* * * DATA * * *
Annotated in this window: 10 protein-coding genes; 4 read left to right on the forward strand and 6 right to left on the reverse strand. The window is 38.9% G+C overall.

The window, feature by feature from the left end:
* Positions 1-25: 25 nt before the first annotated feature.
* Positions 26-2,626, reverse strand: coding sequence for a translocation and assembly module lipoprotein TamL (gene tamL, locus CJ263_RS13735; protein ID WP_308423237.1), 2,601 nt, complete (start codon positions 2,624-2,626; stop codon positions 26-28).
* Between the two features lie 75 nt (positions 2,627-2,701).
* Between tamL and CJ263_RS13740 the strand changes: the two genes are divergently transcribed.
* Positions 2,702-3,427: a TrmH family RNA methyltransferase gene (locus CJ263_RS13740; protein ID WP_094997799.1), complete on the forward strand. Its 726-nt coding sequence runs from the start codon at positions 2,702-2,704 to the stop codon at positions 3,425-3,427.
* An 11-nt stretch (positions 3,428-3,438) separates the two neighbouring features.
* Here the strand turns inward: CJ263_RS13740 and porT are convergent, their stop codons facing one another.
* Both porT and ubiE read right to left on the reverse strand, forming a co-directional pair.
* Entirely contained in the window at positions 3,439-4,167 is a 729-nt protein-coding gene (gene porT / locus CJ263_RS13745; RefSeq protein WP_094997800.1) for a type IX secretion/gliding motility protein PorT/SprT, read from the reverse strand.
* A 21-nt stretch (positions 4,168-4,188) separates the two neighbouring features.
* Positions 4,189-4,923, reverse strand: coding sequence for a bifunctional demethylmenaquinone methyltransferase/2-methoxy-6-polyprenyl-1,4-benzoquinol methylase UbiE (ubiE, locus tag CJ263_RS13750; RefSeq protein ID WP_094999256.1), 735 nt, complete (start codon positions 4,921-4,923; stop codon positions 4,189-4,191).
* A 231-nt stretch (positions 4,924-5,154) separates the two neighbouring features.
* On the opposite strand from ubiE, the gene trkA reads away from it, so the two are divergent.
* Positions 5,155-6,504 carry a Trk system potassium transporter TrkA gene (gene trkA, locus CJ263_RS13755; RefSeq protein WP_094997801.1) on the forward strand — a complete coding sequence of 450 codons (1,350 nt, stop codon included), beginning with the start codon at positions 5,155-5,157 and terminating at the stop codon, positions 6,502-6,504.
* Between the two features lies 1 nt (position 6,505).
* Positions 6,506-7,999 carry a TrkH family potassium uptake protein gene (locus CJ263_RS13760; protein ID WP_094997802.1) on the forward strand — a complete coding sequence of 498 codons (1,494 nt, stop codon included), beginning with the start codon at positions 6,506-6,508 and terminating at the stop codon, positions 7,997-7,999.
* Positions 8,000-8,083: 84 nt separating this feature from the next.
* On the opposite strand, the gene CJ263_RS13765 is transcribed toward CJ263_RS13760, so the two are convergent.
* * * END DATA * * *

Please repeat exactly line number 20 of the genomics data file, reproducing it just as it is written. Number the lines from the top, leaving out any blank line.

* On the opposite strand, the gene CJ263_RS13765 is transcribed toward CJ263_RS13760, so the two are convergent.